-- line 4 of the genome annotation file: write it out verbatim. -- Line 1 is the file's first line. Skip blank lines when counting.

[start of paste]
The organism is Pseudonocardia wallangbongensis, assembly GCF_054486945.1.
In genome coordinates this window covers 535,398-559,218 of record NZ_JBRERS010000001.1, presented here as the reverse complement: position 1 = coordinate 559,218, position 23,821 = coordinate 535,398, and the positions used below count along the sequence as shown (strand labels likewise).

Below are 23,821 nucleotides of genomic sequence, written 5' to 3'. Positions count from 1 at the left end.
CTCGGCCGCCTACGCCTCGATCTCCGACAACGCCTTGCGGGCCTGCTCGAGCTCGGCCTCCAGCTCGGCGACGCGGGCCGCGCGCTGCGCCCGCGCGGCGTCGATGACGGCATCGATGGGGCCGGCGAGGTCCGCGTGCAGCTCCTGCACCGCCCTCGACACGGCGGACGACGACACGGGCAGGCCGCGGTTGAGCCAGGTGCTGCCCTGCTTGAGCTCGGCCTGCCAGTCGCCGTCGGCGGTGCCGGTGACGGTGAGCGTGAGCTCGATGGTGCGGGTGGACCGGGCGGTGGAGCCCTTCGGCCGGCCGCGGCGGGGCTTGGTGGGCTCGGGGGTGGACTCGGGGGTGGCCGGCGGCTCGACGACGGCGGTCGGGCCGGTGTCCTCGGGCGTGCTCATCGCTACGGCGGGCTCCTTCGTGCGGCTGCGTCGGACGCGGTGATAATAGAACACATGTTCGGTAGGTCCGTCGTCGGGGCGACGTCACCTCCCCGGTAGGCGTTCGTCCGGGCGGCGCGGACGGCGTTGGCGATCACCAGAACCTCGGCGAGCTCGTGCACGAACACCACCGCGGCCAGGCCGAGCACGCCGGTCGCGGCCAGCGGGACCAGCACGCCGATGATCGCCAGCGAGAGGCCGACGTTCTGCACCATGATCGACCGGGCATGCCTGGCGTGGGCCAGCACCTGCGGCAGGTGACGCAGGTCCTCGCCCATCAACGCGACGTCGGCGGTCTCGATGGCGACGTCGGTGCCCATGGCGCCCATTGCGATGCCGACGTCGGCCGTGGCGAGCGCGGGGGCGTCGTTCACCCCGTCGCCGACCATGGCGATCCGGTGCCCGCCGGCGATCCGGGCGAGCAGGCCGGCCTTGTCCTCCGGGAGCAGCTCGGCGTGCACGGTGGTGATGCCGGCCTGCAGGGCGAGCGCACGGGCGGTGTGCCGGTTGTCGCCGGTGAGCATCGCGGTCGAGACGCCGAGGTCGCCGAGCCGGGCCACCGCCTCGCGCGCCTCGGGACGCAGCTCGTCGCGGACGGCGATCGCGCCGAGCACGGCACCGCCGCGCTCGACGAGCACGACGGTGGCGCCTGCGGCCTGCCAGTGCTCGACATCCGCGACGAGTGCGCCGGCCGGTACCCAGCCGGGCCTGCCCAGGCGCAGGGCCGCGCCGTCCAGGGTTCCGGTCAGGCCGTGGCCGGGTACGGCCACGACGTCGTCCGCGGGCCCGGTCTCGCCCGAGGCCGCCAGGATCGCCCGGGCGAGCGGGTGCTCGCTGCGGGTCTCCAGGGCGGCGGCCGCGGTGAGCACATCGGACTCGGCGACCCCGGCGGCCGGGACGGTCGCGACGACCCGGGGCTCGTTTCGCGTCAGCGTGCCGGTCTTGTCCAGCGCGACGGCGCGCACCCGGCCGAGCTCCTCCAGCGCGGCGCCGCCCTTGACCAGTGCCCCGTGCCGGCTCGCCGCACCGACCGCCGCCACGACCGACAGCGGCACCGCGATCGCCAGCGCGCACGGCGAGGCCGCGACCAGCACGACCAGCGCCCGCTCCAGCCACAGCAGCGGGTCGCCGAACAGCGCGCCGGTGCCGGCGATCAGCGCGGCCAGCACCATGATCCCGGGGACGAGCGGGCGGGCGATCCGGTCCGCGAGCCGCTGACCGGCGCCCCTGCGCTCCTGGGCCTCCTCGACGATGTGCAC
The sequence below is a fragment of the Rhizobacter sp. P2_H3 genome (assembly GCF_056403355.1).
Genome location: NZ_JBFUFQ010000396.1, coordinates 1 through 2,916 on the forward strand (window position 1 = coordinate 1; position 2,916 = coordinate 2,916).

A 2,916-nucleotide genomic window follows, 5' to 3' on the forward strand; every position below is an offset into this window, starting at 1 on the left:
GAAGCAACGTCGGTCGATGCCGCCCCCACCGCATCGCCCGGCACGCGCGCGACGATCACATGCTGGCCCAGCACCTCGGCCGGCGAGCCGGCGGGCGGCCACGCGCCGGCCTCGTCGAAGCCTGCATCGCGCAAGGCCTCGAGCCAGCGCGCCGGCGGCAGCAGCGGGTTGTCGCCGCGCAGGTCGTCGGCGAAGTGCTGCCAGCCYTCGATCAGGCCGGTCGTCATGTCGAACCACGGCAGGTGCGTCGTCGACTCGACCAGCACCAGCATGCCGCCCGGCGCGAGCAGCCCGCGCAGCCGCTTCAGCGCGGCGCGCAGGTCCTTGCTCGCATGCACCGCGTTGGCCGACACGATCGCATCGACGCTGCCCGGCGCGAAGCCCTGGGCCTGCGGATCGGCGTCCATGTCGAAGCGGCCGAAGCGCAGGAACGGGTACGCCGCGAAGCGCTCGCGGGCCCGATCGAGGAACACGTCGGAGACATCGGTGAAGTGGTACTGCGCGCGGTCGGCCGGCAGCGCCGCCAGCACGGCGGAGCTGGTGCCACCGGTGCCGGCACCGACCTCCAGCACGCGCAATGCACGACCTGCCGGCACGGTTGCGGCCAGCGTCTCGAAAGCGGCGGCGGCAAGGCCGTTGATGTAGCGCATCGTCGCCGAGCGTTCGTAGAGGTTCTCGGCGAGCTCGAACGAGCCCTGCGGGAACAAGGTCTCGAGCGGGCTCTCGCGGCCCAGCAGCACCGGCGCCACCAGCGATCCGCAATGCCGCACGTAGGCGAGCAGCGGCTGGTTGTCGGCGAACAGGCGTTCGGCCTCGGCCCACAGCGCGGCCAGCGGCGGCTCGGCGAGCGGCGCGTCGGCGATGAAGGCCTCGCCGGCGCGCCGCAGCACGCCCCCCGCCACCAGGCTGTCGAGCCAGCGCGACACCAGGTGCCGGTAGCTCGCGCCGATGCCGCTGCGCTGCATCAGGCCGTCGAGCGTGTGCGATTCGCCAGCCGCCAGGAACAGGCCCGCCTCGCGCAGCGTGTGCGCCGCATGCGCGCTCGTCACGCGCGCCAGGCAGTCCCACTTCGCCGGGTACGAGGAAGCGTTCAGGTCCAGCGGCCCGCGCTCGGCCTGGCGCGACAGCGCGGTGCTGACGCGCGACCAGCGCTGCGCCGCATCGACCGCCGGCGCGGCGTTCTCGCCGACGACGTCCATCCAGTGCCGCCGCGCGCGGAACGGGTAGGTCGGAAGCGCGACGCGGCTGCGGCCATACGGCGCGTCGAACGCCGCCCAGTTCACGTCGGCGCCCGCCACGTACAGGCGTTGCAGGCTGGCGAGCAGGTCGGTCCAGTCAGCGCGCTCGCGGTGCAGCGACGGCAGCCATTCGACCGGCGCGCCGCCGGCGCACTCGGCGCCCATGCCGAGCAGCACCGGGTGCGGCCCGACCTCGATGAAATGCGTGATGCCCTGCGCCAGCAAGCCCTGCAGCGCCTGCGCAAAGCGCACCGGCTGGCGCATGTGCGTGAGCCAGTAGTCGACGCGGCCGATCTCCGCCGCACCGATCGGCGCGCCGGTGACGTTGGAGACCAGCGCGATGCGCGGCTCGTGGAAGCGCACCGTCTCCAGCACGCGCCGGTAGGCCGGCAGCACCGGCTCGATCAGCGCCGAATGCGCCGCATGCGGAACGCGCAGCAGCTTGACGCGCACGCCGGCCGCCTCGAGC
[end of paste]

CTCGGCCGCCTACGCCTCGATCTCCGACAACGCCTTGCGGGCCTGCTCGAGCTCGGCCTCCAGCTCGGCGACGCGGGCCGCGCGCTGCGCCCGCGCGGCGTCGATGACGGCATCGATGGGGCCGGCGAGGTCCGCGTGCAGCTCCTGCACCGCCCTCGACACGGCGGACGACGACACGGGCAGGCCGCGGTTGAGCCAGGTGCTGCCCTGCTTGAGCTCGGCCTGCCAGTCGCCGTCGGCGGTGCCGGTGACGGTGAGCGTGAGCTCGATGGTGCGGGTGGACCGGGCGGTGGAGCCCTTCGGCCGGCCGCGGCGGGGCTTGGTGGGCTCGGGGGTGGACTCGGGGGTGGCCGGCGGCTCGACGACGGCGGTCGGGCCGGTGTCCTCGGGCGTGCTCATCGCTACGGCGGGCTCCTTCGTGCGGCTGCGTCGGACGCGGTGATAATAGAACACATGTTCGGTAGGTCCGTCGTCGGGGCGACGTCACCTCCCCGGTAGGCGTTCGTCCGGGCGGCGCGGACGGCGTTGGCGATCACCAGAACCTCGGCGAGCTCGTGCACGAACACCACCGCGGCCAGGCCGAGCACGCCGGTCGCGGCCAGCGGGACCAGCACGCCGATGATCGCCAGCGAGAGGCCGACGTTCTGCACCATGATCGACCGGGCATGCCTGGCGTGGGCCAGCACCTGCGGCAGGTGACGCAGGTCCTCGCCCATCAACGCGACGTCGGCGGTCTCGATGGCGACGTCGGTGCCCATGGCGCCCATTGCGATGCCGACGTCGGCCGTGGCGAGCGCGGGGGCGTCGTTCACCCCGTCGCCGACCATGGCGATCCGGTGCCCGCCGGCGATCCGGGCGAGCAGGCCGGCCTTGTCCTCCGGGAGCAGCTCGGCGTGCACGGTGGTGATGCCGGCCTGCAGGGCGAGCGCACGGGCGGTGTGCCGGTTGTCGCCGGTGAGCATCGCGGTCGAGACGCCGAGGTCGCCGAGCCGGGCCACCGCCTCGCGCGCCTCGGGACGCAGCTCGTCGCGGACGGCGATCGCGCCGAGCACGGCACCGCCGCGCTCGACGAGCACGACGGTGGCGCCTGCGGCCTGCCAGTGCTCGACATCCGCGACGAGTGCGCCGGCCGGTACCCAGCCGGGCCTGCCCAGGCGCAGGGCCGCGCCGTCCAGGGTTCCGGTCAGGCCGTGGCCGGGTACGGCCACGACGTCGTCCGCGGGCCCGGTCTCGCCCGAGGCCGCCAGGATCGCCCGGGCGAGCGGGTGCTCGCTGCGGGTCTCCAGGGCGGCGGCCGCGGTGAGCACATCGGACTCGGCGACCCCGGCGGCCGGGACGGTCGCGACGACCCGGGGCTCGTTTCGCGTCAGCGTGCCGGTCTTGTCCAGCGCGACGGCGCGCACCCGGCCGAGCTCCTCCAGCGCGGCGCCGCCCTTGACCAGTGCCCCGTGCCGGCTCGCCGCACCGACCGCCGCCACGACCGACAGCGGCACCGCGATCGCCAGCGCGCACGGCGAGGCCGCGACCAGCACGACCAGCGCCCGCTCCAGCCACAGCAGCGGGTCGCCGAACAGCGCGCCGGTGCCGGCGATCAGCGCGGCCAGCACCATGATCCCGGGGACGAGCGGGCGGGCGATCCGGTCCGCGAGCCGCTGACCGGCGCCCCTGCGCTCCTGGGCCTCCTCGACGATGTGCAC